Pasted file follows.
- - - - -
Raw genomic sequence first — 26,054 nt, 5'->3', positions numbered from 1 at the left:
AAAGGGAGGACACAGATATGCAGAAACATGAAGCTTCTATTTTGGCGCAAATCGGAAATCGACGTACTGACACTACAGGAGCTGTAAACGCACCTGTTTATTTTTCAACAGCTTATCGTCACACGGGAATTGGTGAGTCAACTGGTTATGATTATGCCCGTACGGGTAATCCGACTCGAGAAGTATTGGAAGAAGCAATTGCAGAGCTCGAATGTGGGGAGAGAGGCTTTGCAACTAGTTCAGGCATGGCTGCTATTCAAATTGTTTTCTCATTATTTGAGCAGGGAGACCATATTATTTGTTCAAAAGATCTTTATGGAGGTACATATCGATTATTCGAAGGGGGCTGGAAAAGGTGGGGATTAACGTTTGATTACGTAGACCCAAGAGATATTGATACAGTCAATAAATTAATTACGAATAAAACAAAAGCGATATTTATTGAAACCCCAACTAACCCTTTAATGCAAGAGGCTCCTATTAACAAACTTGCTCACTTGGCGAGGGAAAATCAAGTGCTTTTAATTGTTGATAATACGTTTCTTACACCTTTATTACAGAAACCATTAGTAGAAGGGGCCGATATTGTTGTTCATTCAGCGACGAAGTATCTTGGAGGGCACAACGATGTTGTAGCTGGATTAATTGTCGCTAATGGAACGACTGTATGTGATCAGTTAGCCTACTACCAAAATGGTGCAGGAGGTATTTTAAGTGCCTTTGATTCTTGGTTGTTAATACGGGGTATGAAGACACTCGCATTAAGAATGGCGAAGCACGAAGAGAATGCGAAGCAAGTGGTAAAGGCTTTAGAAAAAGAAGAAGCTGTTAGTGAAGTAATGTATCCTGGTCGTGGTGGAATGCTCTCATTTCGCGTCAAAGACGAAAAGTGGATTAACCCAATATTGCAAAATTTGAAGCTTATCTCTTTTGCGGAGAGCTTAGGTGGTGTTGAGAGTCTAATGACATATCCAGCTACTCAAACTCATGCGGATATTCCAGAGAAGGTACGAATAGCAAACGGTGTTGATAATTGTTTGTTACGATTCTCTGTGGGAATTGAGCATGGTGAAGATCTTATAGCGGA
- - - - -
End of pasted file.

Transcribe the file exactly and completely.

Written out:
Raw genomic sequence first — 26,054 nt, 5'->3', positions numbered from 1 at the left:
AAAGGGAGGACACAGATATGCAGAAACATGAAGCTTCTATTTTGGCGCAAATCGGAAATCGACGTACTGACACTACAGGAGCTGTAAACGCACCTGTTTATTTTTCAACAGCTTATCGTCACACGGGAATTGGTGAGTCAACTGGTTATGATTATGCCCGTACGGGTAATCCGACTCGAGAAGTATTGGAAGAAGCAATTGCAGAGCTCGAATGTGGGGAGAGAGGCTTTGCAACTAGTTCAGGCATGGCTGCTATTCAAATTGTTTTCTCATTATTTGAGCAGGGAGACCATATTATTTGTTCAAAAGATCTTTATGGAGGTACATATCGATTATTCGAAGGGGGCTGGAAAAGGTGGGGATTAACGTTTGATTACGTAGACCCAAGAGATATTGATACAGTCAATAAATTAATTACGAATAAAACAAAAGCGATATTTATTGAAACCCCAACTAACCCTTTAATGCAAGAGGCTCCTATTAACAAACTTGCTCACTTGGCGAGGGAAAATCAAGTGCTTTTAATTGTTGATAATACGTTTCTTACACCTTTATTACAGAAACCATTAGTAGAAGGGGCCGATATTGTTGTTCATTCAGCGACGAAGTATCTTGGAGGGCACAACGATGTTGTAGCTGGATTAATTGTCGCTAATGGAACGACTGTATGTGATCAGTTAGCCTACTACCAAAATGGTGCAGGAGGTATTTTAAGTGCCTTTGATTCTTGGTTGTTAATACGGGGTATGAAGACACTCGCATTAAGAATGGCGAAGCACGAAGAGAATGCGAAGCAAGTGGTAAAGGCTTTAGAAAAAGAAGAAGCTGTTAGTGAAGTAATGTATCCTGGTCGTGGTGGAATGCTCTCATTTCGCGTCAAAGACGAAAAGTGGATTAACCCAATATTGCAAAATTTGAAGCTTATCTCTTTTGCGGAGAGCTTAGGTGGTGTTGAGAGTCTAATGACATATCCAGCTACTCAAACTCATGCGGATATTCCAGAGAAGGTACGAATAGCAAACGGTGTTGATAATTGTTTGTTACGATTCTCTGTGGGAATTGAGCATGGTGAAGATCTTATAGCGGA